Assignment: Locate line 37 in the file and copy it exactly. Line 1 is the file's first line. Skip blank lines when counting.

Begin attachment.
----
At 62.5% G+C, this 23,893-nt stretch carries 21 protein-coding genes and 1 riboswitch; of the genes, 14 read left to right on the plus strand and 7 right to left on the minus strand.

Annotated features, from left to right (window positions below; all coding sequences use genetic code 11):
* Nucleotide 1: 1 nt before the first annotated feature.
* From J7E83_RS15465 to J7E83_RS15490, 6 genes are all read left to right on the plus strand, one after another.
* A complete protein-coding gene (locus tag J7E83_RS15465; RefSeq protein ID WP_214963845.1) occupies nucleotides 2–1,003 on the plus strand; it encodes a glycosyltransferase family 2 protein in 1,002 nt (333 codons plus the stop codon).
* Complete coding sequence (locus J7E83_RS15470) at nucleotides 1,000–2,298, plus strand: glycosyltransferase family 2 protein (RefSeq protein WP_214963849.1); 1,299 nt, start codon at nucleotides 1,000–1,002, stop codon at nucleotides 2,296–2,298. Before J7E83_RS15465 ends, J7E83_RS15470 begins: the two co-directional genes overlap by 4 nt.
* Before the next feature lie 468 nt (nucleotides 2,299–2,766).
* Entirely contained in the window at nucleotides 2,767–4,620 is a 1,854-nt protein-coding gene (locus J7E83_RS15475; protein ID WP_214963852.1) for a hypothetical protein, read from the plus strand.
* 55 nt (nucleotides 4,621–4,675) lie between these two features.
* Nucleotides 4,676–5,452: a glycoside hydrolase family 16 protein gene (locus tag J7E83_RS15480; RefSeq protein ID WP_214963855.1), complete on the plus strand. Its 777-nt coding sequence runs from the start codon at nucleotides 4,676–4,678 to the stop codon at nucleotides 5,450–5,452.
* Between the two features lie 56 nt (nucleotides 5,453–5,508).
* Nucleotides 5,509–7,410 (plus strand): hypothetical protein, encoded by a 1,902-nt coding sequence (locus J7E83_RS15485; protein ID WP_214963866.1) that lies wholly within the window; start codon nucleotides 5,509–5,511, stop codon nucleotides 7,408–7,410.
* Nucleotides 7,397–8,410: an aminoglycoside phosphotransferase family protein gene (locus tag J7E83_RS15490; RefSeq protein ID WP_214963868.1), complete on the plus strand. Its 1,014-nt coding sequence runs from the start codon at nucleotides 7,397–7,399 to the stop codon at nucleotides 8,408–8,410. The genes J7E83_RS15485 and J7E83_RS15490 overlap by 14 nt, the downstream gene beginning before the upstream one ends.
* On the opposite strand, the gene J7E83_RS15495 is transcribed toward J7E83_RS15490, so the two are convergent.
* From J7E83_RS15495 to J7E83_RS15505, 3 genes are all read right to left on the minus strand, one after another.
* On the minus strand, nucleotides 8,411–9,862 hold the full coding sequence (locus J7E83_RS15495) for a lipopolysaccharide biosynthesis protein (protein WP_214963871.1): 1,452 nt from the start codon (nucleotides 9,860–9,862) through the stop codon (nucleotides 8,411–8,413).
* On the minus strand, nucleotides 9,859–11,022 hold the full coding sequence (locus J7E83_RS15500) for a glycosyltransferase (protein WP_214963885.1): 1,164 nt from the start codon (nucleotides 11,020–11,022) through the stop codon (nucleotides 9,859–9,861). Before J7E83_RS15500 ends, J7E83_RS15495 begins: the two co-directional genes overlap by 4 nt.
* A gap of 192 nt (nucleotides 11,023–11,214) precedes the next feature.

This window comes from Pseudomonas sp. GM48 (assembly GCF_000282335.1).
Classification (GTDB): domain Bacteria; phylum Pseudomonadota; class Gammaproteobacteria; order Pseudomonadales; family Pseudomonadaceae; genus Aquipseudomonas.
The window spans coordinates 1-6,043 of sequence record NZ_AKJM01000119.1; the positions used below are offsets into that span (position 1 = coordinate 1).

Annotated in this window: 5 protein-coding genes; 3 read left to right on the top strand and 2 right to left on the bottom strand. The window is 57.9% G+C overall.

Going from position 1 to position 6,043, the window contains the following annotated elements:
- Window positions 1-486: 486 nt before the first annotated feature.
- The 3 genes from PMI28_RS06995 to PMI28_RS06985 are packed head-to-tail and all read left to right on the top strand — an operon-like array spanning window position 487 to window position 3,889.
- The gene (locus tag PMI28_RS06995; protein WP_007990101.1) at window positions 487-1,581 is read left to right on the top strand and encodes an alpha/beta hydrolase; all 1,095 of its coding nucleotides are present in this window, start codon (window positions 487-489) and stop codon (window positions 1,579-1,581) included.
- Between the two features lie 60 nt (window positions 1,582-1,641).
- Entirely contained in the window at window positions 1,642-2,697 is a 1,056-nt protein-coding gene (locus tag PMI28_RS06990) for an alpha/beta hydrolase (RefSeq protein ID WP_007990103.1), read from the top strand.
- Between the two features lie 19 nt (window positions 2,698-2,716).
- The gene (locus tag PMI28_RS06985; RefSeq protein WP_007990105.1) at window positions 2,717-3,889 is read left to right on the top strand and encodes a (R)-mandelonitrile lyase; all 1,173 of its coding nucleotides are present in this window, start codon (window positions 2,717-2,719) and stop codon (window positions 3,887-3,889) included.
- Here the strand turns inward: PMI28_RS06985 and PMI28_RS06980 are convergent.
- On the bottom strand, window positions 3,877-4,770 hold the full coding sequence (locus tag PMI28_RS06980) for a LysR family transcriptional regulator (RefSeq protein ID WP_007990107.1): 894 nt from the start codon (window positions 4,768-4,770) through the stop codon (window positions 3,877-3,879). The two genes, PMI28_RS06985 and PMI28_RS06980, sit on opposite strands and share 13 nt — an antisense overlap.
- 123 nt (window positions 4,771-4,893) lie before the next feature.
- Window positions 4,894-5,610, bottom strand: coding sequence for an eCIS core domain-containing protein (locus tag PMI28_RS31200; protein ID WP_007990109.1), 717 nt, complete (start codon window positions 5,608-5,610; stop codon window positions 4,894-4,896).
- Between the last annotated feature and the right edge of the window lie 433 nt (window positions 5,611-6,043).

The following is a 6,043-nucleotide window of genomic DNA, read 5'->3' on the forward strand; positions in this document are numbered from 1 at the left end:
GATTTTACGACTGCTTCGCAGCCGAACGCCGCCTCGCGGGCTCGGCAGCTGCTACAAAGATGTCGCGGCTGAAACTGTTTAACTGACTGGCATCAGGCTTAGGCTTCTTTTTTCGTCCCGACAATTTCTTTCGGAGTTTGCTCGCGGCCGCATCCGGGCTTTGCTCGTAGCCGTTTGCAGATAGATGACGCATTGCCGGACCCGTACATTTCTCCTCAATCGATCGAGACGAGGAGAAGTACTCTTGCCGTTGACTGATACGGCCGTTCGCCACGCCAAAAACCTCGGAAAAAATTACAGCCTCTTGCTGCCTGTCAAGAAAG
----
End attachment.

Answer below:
GATTTTACGACTGCTTCGCAGCCGAACGCCGCCTCGCGGGCTCGGCAGCTGCTACAAAGATGTCGCGGCTGAAACTGTTTAACTGACTGGCATCAGGCTTAGGCTTCTTTTTTCGTCCCGACAATTTCTTTCGGAGTTTGCTCGCGGCCGCATCCGGGCTTTGCTCGTAGCCGTTTGCAGATAGATGACGCATTGCCGGACCCGTACATTTCTCCTCAATCGATCGAGACGAGGAGAAGTACTCTTGCCGTTGACTGATACGGCCGTTCGCCACGCCAAAAACCTCGGAAAAAATTACAGCCTCTTGCTGCCTGTCAAGAAAG